Module java.desktop
Package java.awt

Class Frame

All Implemented Interfaces:
ImageObserver, MenuContainer, Serializable, Accessible
Direct Known Subclasses:

public class Frame extends Window implements MenuContainer
A Frame is a top-level window with a title and a border.

The size of the frame includes any area designated for the border. The dimensions of the border area may be obtained using the getInsets method, however, since these dimensions are platform-dependent, a valid insets value cannot be obtained until the frame is made displayable by either calling pack or show. Since the border area is included in the overall size of the frame, the border effectively obscures a portion of the frame, constraining the area available for rendering and/or displaying subcomponents to the rectangle which has an upper-left corner location of (insets.left,, and has a size of width - (insets.left + insets.right) by height - ( + insets.bottom).

The default layout for a frame is BorderLayout.

A frame may have its native decorations (i.e. Frame and Titlebar) turned off with setUndecorated. This can only be done while the frame is not displayable.

In a multi-screen environment, you can create a Frame on a different screen device by constructing the Frame with Frame(GraphicsConfiguration) or Frame(String title, GraphicsConfiguration). The GraphicsConfiguration object is one of the GraphicsConfiguration objects of the target screen device.

In a virtual device multi-screen environment in which the desktop area could span multiple physical screen devices, the bounds of all configurations are relative to the virtual-coordinate system. The origin of the virtual-coordinate system is at the upper left-hand corner of the primary physical screen. Depending on the location of the primary screen in the virtual device, negative coordinates are possible, as shown in the following figure.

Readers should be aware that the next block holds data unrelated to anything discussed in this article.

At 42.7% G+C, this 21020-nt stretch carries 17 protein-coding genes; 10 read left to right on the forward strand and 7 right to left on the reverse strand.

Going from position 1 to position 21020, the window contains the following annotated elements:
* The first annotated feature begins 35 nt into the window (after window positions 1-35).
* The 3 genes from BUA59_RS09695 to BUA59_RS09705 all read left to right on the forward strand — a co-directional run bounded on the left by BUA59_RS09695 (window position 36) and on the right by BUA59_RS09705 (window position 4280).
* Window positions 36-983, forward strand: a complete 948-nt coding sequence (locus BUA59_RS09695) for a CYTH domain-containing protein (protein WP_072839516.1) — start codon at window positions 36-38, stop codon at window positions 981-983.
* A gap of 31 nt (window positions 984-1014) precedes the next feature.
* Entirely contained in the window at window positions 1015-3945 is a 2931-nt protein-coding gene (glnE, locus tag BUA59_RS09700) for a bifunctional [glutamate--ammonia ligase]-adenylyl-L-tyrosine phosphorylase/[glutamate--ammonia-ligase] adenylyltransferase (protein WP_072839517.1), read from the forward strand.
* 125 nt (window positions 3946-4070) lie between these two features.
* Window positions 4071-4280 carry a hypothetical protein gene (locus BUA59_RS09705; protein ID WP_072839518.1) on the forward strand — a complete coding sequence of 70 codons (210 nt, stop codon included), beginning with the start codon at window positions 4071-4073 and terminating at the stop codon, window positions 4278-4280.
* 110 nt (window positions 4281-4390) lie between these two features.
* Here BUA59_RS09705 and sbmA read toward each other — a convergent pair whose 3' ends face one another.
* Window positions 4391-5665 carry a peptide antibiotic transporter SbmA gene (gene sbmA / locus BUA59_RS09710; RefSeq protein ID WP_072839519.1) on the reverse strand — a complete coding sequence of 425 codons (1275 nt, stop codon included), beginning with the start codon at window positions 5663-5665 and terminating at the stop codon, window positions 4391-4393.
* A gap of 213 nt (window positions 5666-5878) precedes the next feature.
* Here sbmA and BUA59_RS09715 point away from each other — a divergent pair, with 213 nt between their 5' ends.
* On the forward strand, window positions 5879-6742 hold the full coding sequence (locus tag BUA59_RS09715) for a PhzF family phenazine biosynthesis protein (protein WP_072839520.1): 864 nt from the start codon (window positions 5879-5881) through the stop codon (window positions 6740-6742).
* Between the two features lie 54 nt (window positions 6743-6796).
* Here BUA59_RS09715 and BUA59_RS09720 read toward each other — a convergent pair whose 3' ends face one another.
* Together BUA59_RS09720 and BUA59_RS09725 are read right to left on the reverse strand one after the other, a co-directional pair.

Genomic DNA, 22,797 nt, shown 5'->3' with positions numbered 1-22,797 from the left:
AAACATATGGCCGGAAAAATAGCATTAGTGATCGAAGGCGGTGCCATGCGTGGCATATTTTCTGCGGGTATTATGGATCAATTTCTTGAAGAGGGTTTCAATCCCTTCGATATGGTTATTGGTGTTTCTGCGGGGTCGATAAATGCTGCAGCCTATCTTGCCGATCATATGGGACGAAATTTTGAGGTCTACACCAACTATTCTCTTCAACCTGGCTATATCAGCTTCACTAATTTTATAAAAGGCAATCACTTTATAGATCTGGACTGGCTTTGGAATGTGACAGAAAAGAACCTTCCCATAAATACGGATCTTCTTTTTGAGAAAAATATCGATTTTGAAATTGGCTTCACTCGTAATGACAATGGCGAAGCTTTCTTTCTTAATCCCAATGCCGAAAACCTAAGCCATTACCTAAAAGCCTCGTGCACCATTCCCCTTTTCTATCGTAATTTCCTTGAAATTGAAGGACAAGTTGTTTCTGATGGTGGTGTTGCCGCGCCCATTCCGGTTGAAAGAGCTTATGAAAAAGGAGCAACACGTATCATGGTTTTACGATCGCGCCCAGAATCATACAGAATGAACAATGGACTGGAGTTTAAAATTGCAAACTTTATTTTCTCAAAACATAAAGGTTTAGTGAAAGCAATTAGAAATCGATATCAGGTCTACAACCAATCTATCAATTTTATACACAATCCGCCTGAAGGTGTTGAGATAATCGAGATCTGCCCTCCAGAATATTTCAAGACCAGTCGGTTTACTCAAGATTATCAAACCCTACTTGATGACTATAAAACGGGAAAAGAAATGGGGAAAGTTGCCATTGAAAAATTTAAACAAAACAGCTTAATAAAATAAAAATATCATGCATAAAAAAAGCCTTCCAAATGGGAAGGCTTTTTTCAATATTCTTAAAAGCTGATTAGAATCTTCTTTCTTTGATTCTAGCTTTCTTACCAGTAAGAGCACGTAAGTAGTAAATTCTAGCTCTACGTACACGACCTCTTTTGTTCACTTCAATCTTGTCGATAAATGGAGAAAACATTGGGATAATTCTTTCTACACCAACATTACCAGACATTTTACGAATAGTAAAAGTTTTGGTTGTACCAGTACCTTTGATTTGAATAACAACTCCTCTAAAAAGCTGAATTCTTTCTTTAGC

Diagram of virtual device
 encompassing three physical screens and one primary physical screen. The
 primary physical screen shows (0,0) coords while a different physical screen
 shows (-80,-100) coords.

In such an environment, when calling setLocation, you must pass a virtual coordinate to this method. Similarly, calling getLocationOnScreen on a Frame returns virtual device coordinates. Call the getBounds method of a GraphicsConfiguration to find its origin in the virtual coordinate system.

The following code sets the location of the Frame at (10, 10) relative to the origin of the physical screen of the corresponding GraphicsConfiguration. If the bounds of the GraphicsConfiguration is not taken into account, the Frame location would be set at (10, 10) relative to the virtual-coordinate system and would appear on the primary physical screen, which might be different from the physical screen of the specified GraphicsConfiguration.

      Frame f = new Frame(GraphicsConfiguration gc);
      Rectangle bounds = gc.getBounds();
      f.setLocation(10 + bounds.x, 10 + bounds.y);

Frames are capable of generating the following types of WindowEvents:

    If the program doesn't explicitly hide or dispose the window while processing this event, the window close operation is canceled.
See Also: